If you’re troubled by various roadside signs announcing Wien where you’re expecting Vienna, relax.
- See also:
What does Wien mean?
Wien is simply the word for Vienna in German (the national language in Austria). You pronounce it “Veen” with a V.
So Wien and Vienna are the same place.
A Wiener is a male who comes from Vienna (and, crucially, not a sausage – that’s called a Frankfurter here). A female from Vienna is a Wienerin.
(The “Wien river”)
Staying on topic, we also have the Wienfluss or River Wien, which runs through part of the city and along one edge of the town centre. Visitors often confuse it with the Danube, leading to much disappointment.
And we have Wienerisch, which is the Viennese German dialect. Wienerisch has its own, often colourful, vocabulary. It’s hard to describe, but takes a lot of getting used to. Think Glaswegian English.
Fortunately, any Wiener or Wienerin you’re likely to meet speaks English or can, at least, use the more refined form of German taught in schools and language classes.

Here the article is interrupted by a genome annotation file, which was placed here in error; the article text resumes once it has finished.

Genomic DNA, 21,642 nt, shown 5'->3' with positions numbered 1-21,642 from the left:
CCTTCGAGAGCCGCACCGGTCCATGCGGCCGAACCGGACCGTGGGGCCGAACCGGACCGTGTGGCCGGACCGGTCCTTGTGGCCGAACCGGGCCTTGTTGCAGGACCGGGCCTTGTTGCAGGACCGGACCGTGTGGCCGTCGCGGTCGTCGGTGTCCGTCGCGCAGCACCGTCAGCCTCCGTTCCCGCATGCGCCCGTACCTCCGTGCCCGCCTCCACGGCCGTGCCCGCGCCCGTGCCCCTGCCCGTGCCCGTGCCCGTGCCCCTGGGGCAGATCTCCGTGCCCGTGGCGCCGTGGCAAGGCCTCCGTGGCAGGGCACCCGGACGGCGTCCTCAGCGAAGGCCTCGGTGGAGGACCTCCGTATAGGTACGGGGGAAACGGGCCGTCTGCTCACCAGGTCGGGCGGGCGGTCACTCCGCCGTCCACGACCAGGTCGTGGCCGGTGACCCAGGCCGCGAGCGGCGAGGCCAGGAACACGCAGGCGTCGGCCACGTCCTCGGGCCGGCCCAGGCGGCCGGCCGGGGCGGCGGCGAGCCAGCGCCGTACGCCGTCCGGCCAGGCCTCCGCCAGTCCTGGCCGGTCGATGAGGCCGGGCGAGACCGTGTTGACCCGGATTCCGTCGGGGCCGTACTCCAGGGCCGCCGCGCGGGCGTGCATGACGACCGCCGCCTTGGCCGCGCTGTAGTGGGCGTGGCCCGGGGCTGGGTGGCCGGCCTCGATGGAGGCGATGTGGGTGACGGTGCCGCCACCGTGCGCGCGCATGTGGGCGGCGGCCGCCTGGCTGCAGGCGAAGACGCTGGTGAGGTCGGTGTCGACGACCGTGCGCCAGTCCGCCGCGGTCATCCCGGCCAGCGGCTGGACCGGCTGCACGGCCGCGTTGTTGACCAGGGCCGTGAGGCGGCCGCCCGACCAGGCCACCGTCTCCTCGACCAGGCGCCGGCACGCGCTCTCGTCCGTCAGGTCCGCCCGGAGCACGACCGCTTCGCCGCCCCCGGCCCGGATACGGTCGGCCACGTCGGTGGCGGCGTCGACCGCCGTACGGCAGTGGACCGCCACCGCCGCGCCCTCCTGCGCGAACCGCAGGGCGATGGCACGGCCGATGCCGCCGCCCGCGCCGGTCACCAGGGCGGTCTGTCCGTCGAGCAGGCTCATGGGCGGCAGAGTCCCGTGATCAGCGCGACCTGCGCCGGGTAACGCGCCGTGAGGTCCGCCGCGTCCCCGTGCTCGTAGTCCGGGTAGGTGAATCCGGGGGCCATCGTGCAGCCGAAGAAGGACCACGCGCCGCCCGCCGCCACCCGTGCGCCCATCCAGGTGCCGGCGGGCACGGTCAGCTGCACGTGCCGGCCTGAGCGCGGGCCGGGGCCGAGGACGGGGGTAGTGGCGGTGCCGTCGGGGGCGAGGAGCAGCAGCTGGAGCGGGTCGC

Many brands and business names make use of the Latin word for Vienna, which is Vindobona. This was the name of the Roman camp that predates today’s city and has two notable claims to fame:
- The Battle of Vindobona features in the Oscar-winning film, Gladiator
- The Roman Emperor, Marcus Aurelius, stayed here
(A local pharmacy)
Back in the day, Austria provided a home for Roman legions defending the empire’s borders from the German tribes. If you have a chance and enjoy that period of history, consider a day trip out to the Carnuntum Park. Or drop into Vienna’s own Roman Museum.
Finally, for reference, these are the words for Vienna in selected other languages:
- Spanish – Viena
- French – Vienne
- Italian – Vienna (yay!)
- Czech – Víden
- Croatian – Beč
- Ukrainian – Відень
- Estonian – Viin
- Hungarian – Bécs
- Russian – Вена
- Dutch – Wenen
- Polish – Wieden
- Turkish – Viyana
- Icelandic – Vínarborg